I have never encountered a game in my years of gaming that has made me feel like this before. I played Frontier: First Encounters — also known as Elite III — about 10 years ago, but even then I only darted between a few familiar star systems to deliver medicine and make money off other people’s plight. I didn’t really think about how big that game was; I just shot pirates and delivered my cargo, hoping I didn’t pop on the way. Most of the games I’ve played and truly enjoyed have felt pretty big, but I’ve felt like a massive part of them, and I’ve known I will explore every inch of the game within time. I will finish every achievement, complete every quest, tie off the storyline in a neat little bow and be done with it. Even the biggest games I’ve played, even the most open, have had some sort of finality after a while.

Elite: Dangerous Review - I know I will never see it all, so I want to spend my time wisely.

Not this one. I am very conscious of the fact that I will never explore every little nook and cranny of the Milky Way. I am reminded often that I have to decide where to spend my time, because I can’t see it all. And that’s surprisingly nice, for a change. There is so much for me to do that, instead of being overwhelmed or confused, I find myself cramming all of my time into doing the things I enjoy the most, and seeing the things I wish I was able to see in real life. Just the other day, I posted a video of the Acrux system, a stunningly beautiful system full of stars that glittered with a myriad colours as I scanned each and every one. That is something I will never achieve in my lifetime, but Elite: Dangerous has made that possible for me.

Elite: Dangerous Review - I still feel small, but like my decisions and actions matter.

And yet, where space makes me feel pleasantly insignificant, like no matter what I do it ultimately doesn’t matter (and that’s reassuring!), I feel like everything I do in E:D has an impact. I can help overthrow galactic governments. I can hunt down interstellar terrorists and pirates, and make people’s lives that little bit easier. I can actually see the changes I am causing, even if they’re small, on the balance of power in any given star system or region of space. While the game is a sandbox, there are still some hefty decisions commanders will need to take on their journey through the ‘verse. Will you side with the extravagant and powerful Empire, who wiped out an entire species in order to set up their new home planet? Or will you prefer to stick with the corporate and arguably corrupt Federation? Alternatively, will you fight alongside me with the Alliance?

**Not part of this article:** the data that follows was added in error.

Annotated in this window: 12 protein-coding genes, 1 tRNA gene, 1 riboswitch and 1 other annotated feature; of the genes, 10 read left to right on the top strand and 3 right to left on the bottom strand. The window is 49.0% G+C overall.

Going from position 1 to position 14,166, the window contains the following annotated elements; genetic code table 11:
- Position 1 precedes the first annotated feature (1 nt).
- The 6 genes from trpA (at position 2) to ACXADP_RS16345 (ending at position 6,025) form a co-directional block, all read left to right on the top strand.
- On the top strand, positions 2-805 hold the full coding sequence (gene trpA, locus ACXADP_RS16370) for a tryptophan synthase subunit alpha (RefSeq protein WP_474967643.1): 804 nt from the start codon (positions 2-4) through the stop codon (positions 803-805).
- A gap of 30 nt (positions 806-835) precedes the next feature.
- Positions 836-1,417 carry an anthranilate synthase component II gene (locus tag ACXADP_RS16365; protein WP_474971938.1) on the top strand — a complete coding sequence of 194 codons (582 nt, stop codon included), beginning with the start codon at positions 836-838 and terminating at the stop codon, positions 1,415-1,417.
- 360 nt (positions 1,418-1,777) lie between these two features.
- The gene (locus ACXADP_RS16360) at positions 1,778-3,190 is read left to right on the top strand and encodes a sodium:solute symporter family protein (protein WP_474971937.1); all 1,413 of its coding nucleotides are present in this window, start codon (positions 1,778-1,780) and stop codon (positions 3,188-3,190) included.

Or if you wish to steer clear of politics and blowing people up, you can always explore the vastness of our galaxy, alone or with friends, and do some interstellar sightseeing. When all is said and done, how will you become Elite?

You can buy Elite: Dangerous now for £39.99 / €49.99 / $59.99.

Game Review: 7 Days to Die

Game Review: 7 Days to Die

Survival horror games are a genre I’ve been enjoying for years, with a focus recently on fairly nasty multiplayer such as DayZ. I picked up 7 Days to Die in this year’s Steam summer sales as a refreshing change of pace from constantly fighting with other people to try and focus more on the survival aspects of the games. I’d been interested for a while but it’s still in Early Access, and you all know how I feel about Early Access games! So I wasn’t willing to pick it up at full price.

However, this is one game that I’ve discovered doesn’t live up to the usual Early Access problems. While I still reel at the term and the idea behind it, I have had a lot of fun trying to figure out how to survive and haven’t noticed too many issues that I normally encounter with an Early Access game. Most of my first night was spent running from one undead dog who just wouldn’t give up no matter what I did, and eventually building a house with traps around the outside that I kept walking into and injuring myself. Yeah, I’m that guy.

The game is very sandboxy, in that you can go anywhere on the map and build whatever defences you want to protect yourself. You can grow food such as corn or blueberries, hunt animals for food and skins for crafting, and craft tools and weapons, or even build houses and fortresses. 7 Days to Die features both singleplayer and multiplayer modes, with multiplayer being as large or small scale as you want. I spent most of the weekend playing with just myself and my fiancé, meaning we didn’t have to worry about people who were just out to break your defences down for fun. While that certainly has its place, I wasn’t in the mood, and it was nice to be able to switch off.